The brushes used are pine twigs hollowed at one end, into which goat or rabbit hairs are inserted to the required thickness. A compass made of two pieces of split bamboo is needed also in order to get the correct measurements of the figures on the canvas, according to the canonical rules. Usually the student does the work up to this point. The lama artist continues from there. He paints in the landscapes and figures. The important details, such as the faces of the deities and the inscriptions, are executed on auspicious days decided on by the astrologer Lamas. When the painting is finished, it is mounted with a silk or brocade border, and usually a thin silk dust-curtain is put over it. Around the painting there should be a narrow red border, then a narrow yellow boarder, and last the wide blue mounting, in proportion to the size of the canvas. When the original mountings wear out, they are sometimes replaced by other colors. Usually there is a flat stick to which the banner is attached at the top. At the bottom there is a roller, sometimes with ornamental ends, to weight the banner and keep it straight and firm. Red, yellow, and blue are the three primal colors used in mounting the banners.
When the banner is finished, it is consecrated by a high lama. Occasionally one finds on the back the print of the hand or of the foot of a Living Buddha. The subjects and composition are often very striking and vivid, and they produce spectacular effects when seen by the light of the flickering butter lamps in the dim interiors of the temples.
It is necessary to go to the symbolic perception of thangka painting to understand different aspect of the Tibetan Buddhist. The followers of Buddha adopted the system of painting as the best method to propagate the religious concept of Buddhism as the rolled thagka were much easier to carry then the idols. In fact they used these painted rolls as a substitute for idols to popularize the philosophy of life and practical teachings of Lord Buddha. The Thangka painting acted as substituted form of books on Buddhism also. Even the kings following Buddhism laid more emphasis on these paintings then books that led to the popularity of Buddhism all over Tibet. These painting played a prominent role in spreading Buddhism to different countries including Japan, China, Java, Sumatra, Burma and Sri Lanka.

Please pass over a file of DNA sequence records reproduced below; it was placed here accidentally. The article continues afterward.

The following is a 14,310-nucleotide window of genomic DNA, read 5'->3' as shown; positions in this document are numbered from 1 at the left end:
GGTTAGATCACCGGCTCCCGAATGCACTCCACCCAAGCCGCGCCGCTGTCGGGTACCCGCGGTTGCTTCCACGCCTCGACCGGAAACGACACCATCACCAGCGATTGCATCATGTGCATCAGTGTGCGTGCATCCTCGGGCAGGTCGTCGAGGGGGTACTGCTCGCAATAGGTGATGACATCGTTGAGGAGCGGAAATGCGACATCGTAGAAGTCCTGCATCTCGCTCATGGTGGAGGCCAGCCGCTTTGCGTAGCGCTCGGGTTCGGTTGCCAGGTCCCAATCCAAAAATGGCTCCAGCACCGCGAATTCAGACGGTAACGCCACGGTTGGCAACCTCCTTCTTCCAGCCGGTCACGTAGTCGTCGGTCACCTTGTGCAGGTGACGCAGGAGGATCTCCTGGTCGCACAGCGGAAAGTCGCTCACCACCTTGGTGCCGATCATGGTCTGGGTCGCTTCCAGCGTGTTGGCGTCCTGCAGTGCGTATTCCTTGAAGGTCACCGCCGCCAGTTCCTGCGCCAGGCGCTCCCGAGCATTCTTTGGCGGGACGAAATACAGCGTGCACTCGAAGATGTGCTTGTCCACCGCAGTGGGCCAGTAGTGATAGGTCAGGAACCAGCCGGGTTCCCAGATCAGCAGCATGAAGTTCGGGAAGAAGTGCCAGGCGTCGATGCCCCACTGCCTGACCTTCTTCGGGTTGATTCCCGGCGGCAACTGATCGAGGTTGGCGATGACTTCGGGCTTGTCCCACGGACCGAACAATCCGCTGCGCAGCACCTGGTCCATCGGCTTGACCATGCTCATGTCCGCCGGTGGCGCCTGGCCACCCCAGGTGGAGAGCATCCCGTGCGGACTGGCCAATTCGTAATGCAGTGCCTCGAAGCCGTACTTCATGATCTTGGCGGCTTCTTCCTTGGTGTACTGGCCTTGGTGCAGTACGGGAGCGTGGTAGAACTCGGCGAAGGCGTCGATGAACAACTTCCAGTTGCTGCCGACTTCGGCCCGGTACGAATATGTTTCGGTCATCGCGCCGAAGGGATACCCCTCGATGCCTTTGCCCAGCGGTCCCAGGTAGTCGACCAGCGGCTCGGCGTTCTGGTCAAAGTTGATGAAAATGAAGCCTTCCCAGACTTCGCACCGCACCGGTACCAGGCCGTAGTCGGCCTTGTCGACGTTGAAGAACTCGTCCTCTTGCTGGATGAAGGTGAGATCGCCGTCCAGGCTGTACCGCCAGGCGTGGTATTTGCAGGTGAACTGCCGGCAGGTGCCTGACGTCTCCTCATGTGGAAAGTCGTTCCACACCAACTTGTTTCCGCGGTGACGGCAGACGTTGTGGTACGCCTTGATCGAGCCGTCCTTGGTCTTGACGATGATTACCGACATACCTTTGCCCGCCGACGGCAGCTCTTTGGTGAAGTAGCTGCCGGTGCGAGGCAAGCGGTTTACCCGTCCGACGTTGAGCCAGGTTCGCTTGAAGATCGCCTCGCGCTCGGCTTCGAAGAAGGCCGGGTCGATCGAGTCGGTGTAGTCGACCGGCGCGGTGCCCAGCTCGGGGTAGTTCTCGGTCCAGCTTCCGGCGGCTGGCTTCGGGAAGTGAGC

According to famous writer Tucci the thangka represents the symbolic as well as imaginary facts through colors. By the medium of thangka the Buddhism finds its depiction. Tucci, an Italian expert on Tibet says - “This particular painting is mirror of actual Tibetan life. It reflects the philosophy and religious precepts of Buddhism as a whole. “
The Dalai Lama however believes the thangka painting shows the inner eye and very high depth of knowledge of the Tibetan Lamas regarding philosophy, religion and practicality vis-a-vis the Buddhism. Certainly, this school of art, the Dalai lama says, gives joy to many, posses curiosity among several people and offers new inspiration to the people to wake up to new awakening.